Data is presented in ways that are comprehensible to a wide and varied audience, using different visualisation techniques, depending on the most appropriate way to represent each inequality dimension, data type and structure. Data visualisation makes use of maps, bars or line charts, tables for individual indicators, as well as heatmaps/matrices for presenting multiple variables. Presentation techniques and modalities will also evolve according to stakeholder requirements and emerging technologies.

First version of the Tool

The first version of the data tool was developed based on Eurostat datasets. The presentation started with only the geographical dimension (step 1) and then (step 2) expanded to disparities in sex and socioeconomic and spatial dimensions (education, income, and urbanisation), subject to data availability.

Step 3 incorporated data on time trends over the last 10 years (for computed tomography scanners, gamma cameras, magnetic resonance imaging units, mammographs, PM10 and PM2.5 microns) or trends between 2014 and 2019 (for cervical smear test, colorectal cancer screening, fruit & vegetable consumption, obesity, physical inactivity, passive smoking and smoking) for only geographical dimensions.

Step 4 will include age inequalities. The primary focus will concentrate on the most common, preventable cancers but will be gradually extended to other cancer sites in the future.

The first four steps of the Data Tool’s development.


Future evolution of the ECIR Data Tool

Building on the first version of the tool, its evolution will now proceed in an inclusive, transparent and democratic way. This Roadmap will be publicly available on the ECIR website, it will be open to all for comments and we particularly expect active contributions from EU Member States, Iceland and Norway, stakeholders, cancer societies and organisations, patient advocacy groups, patients and citizens.

The guidelines and criteria for proposing data sources have been described in section 2 of this document. Furthermore, data presentations, interactivity aspects and visualisations will be constantly enhanced by the internal IT team while always open for external proposals and suggestions.

Specific details about what indicators will be published next, their source, availability, aspects that can(not) be included and projected timelines will be documented in the Annex, categorised under (1) Cancer Burden, (2) Prevention, (3) Screening, (4) Diagnosis and Treatment, (5) Improved Quality of Life, (6) Outcomes and (7) Policies. Next will be the inclusion of the age inequality dimension (Quarter 3 and 4, 2022). Variables related to healthcare, treatments and national control plans will follow in 2023.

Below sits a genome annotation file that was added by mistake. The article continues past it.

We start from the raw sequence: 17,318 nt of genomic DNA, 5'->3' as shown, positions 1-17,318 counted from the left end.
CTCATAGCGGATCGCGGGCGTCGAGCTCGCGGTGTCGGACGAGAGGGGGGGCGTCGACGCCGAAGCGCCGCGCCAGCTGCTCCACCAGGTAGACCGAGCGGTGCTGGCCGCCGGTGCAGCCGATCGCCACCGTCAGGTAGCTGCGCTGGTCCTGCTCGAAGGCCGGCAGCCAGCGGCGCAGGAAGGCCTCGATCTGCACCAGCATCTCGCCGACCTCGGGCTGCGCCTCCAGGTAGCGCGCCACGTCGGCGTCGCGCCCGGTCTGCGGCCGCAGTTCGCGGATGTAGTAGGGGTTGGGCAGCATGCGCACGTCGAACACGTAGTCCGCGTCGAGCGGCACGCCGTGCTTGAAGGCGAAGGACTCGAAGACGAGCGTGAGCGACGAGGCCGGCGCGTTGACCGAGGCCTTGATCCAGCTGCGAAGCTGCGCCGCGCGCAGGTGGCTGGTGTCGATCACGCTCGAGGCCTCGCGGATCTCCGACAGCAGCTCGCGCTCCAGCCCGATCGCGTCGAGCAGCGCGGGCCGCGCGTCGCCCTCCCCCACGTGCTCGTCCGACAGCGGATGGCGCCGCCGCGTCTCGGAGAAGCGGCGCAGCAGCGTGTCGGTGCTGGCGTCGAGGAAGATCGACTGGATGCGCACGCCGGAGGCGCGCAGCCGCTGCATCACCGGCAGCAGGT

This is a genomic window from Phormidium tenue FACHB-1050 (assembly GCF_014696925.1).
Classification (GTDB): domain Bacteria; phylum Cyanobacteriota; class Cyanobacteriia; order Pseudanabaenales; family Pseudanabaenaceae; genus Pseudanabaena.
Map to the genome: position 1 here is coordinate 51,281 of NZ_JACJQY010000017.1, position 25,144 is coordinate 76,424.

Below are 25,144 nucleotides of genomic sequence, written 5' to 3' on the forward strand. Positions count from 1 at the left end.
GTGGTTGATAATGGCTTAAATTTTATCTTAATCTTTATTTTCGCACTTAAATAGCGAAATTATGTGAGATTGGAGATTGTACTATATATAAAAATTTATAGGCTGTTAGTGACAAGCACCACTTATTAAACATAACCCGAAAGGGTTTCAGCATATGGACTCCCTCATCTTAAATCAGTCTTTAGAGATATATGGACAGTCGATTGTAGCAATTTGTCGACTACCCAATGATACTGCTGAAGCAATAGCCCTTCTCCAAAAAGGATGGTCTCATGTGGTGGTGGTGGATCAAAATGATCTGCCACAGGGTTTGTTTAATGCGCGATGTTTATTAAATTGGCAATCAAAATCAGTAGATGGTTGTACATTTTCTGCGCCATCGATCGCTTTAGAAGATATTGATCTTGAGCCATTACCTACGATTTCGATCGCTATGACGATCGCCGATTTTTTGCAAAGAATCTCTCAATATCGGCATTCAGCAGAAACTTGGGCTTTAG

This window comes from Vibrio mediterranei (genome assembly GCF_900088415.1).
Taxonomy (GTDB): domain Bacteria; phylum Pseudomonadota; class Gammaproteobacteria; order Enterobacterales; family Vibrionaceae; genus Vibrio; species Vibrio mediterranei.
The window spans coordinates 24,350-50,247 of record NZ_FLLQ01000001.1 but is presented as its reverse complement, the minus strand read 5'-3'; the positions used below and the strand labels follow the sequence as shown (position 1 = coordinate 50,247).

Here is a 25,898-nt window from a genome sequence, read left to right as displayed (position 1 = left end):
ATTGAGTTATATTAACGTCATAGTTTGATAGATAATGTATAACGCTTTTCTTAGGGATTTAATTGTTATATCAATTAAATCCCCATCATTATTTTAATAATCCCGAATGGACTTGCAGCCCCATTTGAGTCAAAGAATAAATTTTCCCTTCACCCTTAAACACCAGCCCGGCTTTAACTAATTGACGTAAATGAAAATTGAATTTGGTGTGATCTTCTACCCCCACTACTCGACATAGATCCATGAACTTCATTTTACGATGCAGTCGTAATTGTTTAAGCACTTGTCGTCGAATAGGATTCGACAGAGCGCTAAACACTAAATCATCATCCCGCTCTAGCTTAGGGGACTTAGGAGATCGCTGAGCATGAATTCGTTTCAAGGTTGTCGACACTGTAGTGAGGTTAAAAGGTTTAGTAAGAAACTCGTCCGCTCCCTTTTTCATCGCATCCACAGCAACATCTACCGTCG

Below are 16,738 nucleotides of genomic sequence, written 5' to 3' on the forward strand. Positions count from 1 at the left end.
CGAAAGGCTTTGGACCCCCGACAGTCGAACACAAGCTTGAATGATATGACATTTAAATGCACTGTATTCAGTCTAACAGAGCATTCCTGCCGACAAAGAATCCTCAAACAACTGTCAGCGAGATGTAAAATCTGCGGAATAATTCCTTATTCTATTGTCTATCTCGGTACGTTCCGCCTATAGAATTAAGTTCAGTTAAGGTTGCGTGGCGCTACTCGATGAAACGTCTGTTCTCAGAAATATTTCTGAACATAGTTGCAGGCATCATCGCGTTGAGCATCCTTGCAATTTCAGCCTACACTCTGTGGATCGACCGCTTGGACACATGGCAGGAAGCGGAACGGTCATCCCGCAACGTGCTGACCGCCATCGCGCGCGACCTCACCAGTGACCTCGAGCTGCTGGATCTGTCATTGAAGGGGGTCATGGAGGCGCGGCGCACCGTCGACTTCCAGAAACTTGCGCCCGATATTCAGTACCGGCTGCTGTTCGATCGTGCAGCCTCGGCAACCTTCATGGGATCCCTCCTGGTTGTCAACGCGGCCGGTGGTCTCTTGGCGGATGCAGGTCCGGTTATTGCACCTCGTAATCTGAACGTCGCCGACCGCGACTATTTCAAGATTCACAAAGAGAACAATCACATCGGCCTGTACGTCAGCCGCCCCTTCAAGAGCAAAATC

Another important evolution will be coordination and alignment with the Cancer Country Profiles (prepared by the OECD) by making the Country Profile Graphs directly accessible on the ECIR Website (Quarter 4, 2022).

In terms of coordination with the Zero Pollution Action Plan (Flagship 1: Reducing health inequalities through zero pollution), data on airborne particulate matter (PM2.5 and PM10) is already integrated in the Data Tool. Other readily available air pollution data sets will be checked and published (Quarter 4, 2022), possibly including health impacts from exposure to certain environmental pollutants. This will lead to tackling the more ambitious challenge of linking geo-positioned environmental exposure (carcinogens) data sets with cancer data, which will be explored in liaison with the team working on the European Cancer Information System in 2023.

Initial data on education inequalities in cancer mortality is expected to be available and included in the Data Tool for a restricted number of European countries by the end of 2023. By the end of 2024, this data set should be completed for all EU Member States, Iceland and Norway.

In terms of overarching principles, the ECIR will also aim to provide additional evidence on inequalities in cancer prevention and care, including the consideration of vulnerable or marginalised population groups, aiming to advance knowledge on the extent, causes of, and possible solutions for inequalities in cancer. Fulfilling these aims will naturally depend on data discovery, availability, quality and fitness for purpose.


ECIR Roadmap
(550 KB - PDF)
ECIR Roadmap annex
(520 KB - PDF)